Anyway, when we were there in 2012, we cut out that entire part of the program. The Guest of Honor came up and spoke, but we did nothing about the awards. The students couldn't go up and make any speeches, we didn't announce them, nothing. We just put simple title cards before each film, noting what they'd won (they were also listed in the program).

At the time, that's all we thought we could do. This time, we did a little more digging, and asked how fine we could actually split those hairs. As it turned out, the theater was very accommodating. We could introduce the winners, congratulate them, and even let them do their speeches - as long as it was all in the past tense. "So-and-so won the award for such-and-such". We couldn't hand out the awards, but we could say they'd already won them, and they could do their speeches, get congratulated by Bob and the whole bit.

So that was pretty cool. But it's not what was coolest.

You see, Bob had his own plan. Unbeknownst to anyone.

Bob did his speech, introduced the first student winner, and as the student came up to the podium, Bob reached into a bag, and handed them... his Oscar. Each student, in turn, got to hold a real Oscar. Bob's own Best Animated Feature Oscar, which he won for directing Spider-Man: Into the Spider-Verse.

How's that for motivation? :D

How much trouble we got into for that... I have no idea. :lolblue: The Oscar people take their Oscar stuff very, very seriously. One of the rules they have, is that we can't have any images of the Oscar in any of the official photos for the event. Now, this is already tough enough given that there are two huge Oscar statues flanking the stage. But now, every photo we have of the students on stage also has an actual Oscar in it. So apparently, we can't use any of them. :roll:

Fortunately, tons of people had cellphones, and were taking their own photos. So I'm pretty sure there are photos out there somewhere. ;)


So then... on with the cartoons!

As always, many of our student films are posted on Vimeo: 2019 CalArts Character Animation films on Vimeo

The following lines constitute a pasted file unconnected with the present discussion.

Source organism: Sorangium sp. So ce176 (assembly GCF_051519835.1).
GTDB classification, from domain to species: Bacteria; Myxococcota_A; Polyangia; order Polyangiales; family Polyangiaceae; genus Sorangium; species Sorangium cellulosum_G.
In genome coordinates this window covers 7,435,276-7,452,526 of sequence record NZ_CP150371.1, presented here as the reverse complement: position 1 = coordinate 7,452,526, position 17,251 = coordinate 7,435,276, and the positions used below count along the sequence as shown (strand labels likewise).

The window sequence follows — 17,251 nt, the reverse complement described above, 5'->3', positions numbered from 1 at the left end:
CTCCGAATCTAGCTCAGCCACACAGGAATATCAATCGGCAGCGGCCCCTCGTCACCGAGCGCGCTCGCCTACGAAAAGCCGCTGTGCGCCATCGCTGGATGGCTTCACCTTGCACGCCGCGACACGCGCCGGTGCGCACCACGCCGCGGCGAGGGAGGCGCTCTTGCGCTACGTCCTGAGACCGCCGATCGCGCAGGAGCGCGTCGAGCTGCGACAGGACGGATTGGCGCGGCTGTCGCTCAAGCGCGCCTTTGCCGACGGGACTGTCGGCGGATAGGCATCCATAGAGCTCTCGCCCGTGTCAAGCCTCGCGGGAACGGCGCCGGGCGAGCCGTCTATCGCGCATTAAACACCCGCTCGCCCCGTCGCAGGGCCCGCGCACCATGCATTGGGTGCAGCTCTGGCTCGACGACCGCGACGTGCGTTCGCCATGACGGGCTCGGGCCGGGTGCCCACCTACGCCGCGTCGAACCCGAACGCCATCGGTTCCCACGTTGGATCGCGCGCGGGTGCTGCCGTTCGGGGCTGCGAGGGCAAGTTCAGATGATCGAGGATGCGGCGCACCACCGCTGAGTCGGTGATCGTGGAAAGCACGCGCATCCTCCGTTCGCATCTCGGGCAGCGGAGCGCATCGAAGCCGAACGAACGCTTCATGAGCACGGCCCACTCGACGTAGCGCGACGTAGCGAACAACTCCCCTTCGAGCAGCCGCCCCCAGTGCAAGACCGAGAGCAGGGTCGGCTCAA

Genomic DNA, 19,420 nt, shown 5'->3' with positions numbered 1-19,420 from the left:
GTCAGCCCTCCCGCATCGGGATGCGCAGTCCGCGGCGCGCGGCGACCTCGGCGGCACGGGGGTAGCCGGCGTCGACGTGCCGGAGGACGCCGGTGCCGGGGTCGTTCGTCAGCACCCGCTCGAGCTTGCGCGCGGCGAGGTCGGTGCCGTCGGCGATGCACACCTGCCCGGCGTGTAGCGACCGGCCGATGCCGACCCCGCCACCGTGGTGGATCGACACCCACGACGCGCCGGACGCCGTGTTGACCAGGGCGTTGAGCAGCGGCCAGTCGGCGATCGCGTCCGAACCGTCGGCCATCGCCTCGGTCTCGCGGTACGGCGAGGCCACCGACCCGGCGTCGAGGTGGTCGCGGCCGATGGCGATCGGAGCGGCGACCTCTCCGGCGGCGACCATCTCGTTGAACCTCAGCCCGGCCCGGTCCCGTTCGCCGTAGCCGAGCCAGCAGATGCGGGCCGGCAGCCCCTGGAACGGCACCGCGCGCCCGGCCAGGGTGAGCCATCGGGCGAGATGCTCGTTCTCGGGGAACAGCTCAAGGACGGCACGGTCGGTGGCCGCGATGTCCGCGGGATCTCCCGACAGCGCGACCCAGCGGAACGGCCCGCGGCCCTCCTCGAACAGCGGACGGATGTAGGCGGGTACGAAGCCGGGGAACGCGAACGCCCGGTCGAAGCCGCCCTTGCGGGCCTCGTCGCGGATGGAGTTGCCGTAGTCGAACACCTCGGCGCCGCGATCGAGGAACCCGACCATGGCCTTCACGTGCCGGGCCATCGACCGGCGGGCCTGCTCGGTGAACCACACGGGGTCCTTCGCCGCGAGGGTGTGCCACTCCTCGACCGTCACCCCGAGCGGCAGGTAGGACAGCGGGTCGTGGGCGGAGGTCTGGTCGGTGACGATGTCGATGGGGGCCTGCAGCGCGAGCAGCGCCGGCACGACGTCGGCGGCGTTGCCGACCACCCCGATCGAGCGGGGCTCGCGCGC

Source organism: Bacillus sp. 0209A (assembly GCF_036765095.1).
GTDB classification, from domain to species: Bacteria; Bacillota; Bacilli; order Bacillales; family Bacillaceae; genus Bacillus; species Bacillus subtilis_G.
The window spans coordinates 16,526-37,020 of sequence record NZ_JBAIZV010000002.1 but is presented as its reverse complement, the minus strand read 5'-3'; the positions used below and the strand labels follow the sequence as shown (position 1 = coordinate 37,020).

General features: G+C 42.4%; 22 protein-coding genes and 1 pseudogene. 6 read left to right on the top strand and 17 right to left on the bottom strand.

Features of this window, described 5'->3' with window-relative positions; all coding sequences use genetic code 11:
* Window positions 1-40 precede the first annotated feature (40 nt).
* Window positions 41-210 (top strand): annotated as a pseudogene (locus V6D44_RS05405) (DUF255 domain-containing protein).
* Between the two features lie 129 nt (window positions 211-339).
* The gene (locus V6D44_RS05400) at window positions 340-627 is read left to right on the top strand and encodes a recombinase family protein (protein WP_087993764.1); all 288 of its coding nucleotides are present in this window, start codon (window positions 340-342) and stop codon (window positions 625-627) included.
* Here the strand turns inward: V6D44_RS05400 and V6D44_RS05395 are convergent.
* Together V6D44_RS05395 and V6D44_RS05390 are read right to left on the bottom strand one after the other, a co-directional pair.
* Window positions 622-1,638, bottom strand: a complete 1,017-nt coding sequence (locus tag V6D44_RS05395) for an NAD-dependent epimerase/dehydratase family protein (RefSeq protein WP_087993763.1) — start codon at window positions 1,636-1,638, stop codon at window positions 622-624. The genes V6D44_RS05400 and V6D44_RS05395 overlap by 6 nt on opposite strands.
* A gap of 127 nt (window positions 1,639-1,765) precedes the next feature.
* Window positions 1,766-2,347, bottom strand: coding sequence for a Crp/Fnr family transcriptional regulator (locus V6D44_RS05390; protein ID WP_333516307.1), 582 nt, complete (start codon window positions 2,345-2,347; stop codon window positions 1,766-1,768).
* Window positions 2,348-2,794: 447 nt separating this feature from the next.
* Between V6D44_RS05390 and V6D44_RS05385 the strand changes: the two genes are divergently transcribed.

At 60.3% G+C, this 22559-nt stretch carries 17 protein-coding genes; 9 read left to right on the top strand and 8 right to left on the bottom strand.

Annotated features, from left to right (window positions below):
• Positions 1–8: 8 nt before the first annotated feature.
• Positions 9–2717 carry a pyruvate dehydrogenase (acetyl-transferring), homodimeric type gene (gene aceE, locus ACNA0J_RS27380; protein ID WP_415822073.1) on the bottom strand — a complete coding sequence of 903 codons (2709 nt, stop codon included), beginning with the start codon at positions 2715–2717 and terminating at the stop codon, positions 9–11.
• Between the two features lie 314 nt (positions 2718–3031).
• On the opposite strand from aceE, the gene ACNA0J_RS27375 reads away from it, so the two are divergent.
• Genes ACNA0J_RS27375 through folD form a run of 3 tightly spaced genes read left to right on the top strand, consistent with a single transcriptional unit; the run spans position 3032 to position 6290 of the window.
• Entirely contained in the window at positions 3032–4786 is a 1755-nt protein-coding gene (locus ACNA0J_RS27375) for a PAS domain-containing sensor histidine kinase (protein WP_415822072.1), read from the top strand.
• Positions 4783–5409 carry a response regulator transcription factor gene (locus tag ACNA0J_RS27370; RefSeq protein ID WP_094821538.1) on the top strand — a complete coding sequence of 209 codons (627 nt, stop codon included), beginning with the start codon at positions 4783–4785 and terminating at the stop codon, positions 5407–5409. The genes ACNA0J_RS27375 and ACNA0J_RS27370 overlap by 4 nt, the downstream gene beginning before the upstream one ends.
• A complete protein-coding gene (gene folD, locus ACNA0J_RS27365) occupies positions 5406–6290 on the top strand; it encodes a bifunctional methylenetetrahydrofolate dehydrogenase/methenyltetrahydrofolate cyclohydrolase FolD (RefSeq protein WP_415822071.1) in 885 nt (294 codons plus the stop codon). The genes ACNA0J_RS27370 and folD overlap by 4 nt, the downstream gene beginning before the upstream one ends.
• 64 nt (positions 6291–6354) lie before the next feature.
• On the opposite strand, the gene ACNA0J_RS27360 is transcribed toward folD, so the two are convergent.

And of course, I've posted quite a few of them here as well. (Note: Some language may be NSFW.)

First up: the films of the 2019 Producers' Show (note: some films may not be online, or may become password protected at some point):

2019 Walter and Gracie Lantz Animation Prize Winner:
Walter
Lorenzo Fresta
https://vimeo.com/335248138

2019 Vimeo Award Winner:
Dead End
Victoria Vincent
https://vimeo.com/333006149

2019 Peers' Pick Winner:
Kukuru
Julia Rodrigues
https://vimeo.com/335258250

Spring Herald
Curie Lu
https://vimeo.com/332805663

The Immortal
Alex Avagimian
https://vimeo.com/333447138

Birdboy
Sanjna Bharadwaj
https://vimeo.com/333239998

Do-ji-le?
Cindy Yang
https://vimeo.com/333924016

Chapter One: The Party
Ty Wilson
https://vimeo.com/335309919

Ghost Hunt
Valerie Kao
https://vimeo.com/333475085

Tummi Toys
Andrea Reyes
https://vimeo.com/306739628

Everything is Fine
Jason Gabriel



Ticket to Limbo
Sinai Hwang
https://vimeo.com/332752873

hair today, gone tomorrow
Rob Gilliam
https://vimeo.com/282356860

Witches And Their Worries
Anchi Shen
https://vimeo.com/333915937

Taku & Mama
Clarisse Chua
https://vimeo.com/335255004

After School
Hanna Kim
https://vimeo.com/334545833

A Day in the Life
Anna Lee
https://vimeo.com/333897471

French Fly
Liam LoPinto
https://vimeo.com/334343644

Little Kevin
Kevin Alters
https://vimeo.com/335279733


Beyond the Producers' Show, here are some of my favorite films from the Open Show:

888 Tours
Jennifer Nye
https://vimeo.com/333014099

At the Zoo
Lindsay Scanlan
https://vimeo.com/329716206

Campsite
Madison Stubbs
https://vimeo.com/333706673

Evil Villain!
Lee Witz
https://vimeo.com/333013400

Film2019
James Heelis
https://vimeo.com/333452829

Framed!
Aya Kneitner
https://vimeo.com/333028565

Home
Erin McDermott
https://vimeo.com/332550451

Hungry
Yaou Chen
https://vimeo.com/334781618

Lights On
Rayna Buxton
https://vimeo.com/333212019

On The Road
Siti Lu
https://vimeo.com/332341786

Room for Two
Fernanda Haiabe
https://vimeo.com/332911361

Sonder
Jonathan Chen
https://vimeo.com/332925474

Sword
Jingqi Zhang
https://vimeo.com/330844233

Visitors
Chalky Wong
https://vimeo.com/332991454


1 Comment


Recommended Comments

Update: Jason Gabriel's "Everything Is Fine" was just posted on Vimeo, so I've added it to the Producers' Show films. That list is now complete. There are still a couple more Open Show films I'm hoping will get posted online too.

  • Like 1

Share this comment


Link to comment
Guest
Add a comment...

×   Pasted as rich text.   Paste as plain text instead

  Only 75 emoji are allowed.

×   Your link has been automatically embedded.   Display as a link instead

×   Your previous content has been restored.   Clear editor

×   You cannot paste images directly. Upload or insert images from URL.

Loading...
  • Recently Browsing   0 members

    No registered users viewing this page.

×
×
  • Create New...